A Black and Tan Ball
1. ‘Do You Call That A Buddy’
Orignal Recording: Louis Jordan
While most murder ballads seem to revolve around sadness and tragedy, this song takes its time savoring the various possibilities of the violent act. While it was originally recorded by Louis Jordan, the extreme color and humor of the song was most memorably captured by the amazing Howard Armstrong with his friends Carl Martin and Ted Bogan.
While we did not have the pleasure of meeting or playing with Armstrong, the stories of his exploits are legion, and have been recounted to us by everyone from Phil Wiggins to Armstrong’s sometime accompaniests Elijah Wald and Andy Cohen. Armstrong often taught fiddle at the Pt. Townsend Acoustic Blues Festival, and is the subject of the movie that bears his nickname, Louie Bluie:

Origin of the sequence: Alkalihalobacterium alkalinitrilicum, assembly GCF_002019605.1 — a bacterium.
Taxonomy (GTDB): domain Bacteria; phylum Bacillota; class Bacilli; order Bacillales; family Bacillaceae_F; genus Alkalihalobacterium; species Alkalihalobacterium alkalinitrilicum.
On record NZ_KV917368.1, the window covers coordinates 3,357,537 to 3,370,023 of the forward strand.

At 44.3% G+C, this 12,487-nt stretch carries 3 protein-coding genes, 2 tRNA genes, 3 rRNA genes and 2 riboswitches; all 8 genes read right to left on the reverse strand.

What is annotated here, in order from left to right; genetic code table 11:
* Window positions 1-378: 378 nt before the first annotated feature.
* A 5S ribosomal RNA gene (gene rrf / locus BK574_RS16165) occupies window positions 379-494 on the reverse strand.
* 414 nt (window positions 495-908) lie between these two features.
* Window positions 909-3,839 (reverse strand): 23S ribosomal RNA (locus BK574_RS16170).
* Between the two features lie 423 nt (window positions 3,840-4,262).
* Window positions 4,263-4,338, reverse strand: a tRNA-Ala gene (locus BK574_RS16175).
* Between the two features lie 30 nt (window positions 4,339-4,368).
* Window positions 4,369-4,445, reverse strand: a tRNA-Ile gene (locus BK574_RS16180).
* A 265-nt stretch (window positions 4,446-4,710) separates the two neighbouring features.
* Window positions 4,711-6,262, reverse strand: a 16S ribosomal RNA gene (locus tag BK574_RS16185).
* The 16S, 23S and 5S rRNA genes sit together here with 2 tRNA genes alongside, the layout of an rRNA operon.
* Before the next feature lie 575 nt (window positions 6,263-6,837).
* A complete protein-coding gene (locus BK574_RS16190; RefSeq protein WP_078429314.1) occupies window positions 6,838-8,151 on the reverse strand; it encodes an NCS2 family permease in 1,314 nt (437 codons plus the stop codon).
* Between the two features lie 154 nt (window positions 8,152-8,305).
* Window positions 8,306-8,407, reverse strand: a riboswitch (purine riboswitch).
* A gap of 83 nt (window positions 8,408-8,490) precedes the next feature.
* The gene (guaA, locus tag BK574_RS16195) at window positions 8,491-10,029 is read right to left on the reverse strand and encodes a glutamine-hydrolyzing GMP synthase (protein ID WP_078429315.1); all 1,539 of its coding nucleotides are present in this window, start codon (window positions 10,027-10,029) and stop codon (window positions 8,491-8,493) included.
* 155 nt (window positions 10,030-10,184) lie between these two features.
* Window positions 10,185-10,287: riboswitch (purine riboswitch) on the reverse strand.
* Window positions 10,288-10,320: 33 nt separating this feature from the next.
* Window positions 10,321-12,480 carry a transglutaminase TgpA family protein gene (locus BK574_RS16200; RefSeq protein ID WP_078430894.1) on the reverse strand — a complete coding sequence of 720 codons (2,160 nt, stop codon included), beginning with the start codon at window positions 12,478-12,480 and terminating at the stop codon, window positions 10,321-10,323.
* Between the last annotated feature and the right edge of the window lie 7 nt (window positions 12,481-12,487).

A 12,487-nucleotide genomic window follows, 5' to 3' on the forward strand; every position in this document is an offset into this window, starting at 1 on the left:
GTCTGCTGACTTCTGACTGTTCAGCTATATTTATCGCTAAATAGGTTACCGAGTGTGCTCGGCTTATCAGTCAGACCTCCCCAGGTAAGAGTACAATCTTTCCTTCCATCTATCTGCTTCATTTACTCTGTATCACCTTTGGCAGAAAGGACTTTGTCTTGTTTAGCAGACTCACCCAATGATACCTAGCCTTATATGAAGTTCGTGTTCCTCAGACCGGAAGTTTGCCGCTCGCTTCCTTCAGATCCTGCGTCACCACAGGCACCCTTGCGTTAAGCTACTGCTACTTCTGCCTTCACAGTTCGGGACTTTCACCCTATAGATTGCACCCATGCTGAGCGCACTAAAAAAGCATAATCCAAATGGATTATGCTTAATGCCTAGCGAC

Phil first recorded “Do You Call that a Buddy” on the album “No Fools No Fun” with longtime partner, John Cephus. As Sir Wiggins tells it, when trying to re-write the song, he asked his bandmates to give him 3-syllable words that had to be fatal. Words like difinistrate, decapitate, and exsanguinate, all highlight the creativity that came come when performing murderous acts. Heebie jeebies!
The version by Martin, Bogan & Armstrong: https://www.youtube.com/watch?v=GM_0hvntvKM
Masterful musicians including Louis Armstrong, B.B. King, and Dr. John also recorded this song.
2. Shanghai Rooster & the Dominecker Hen
Orignal Recording: Mick Kinney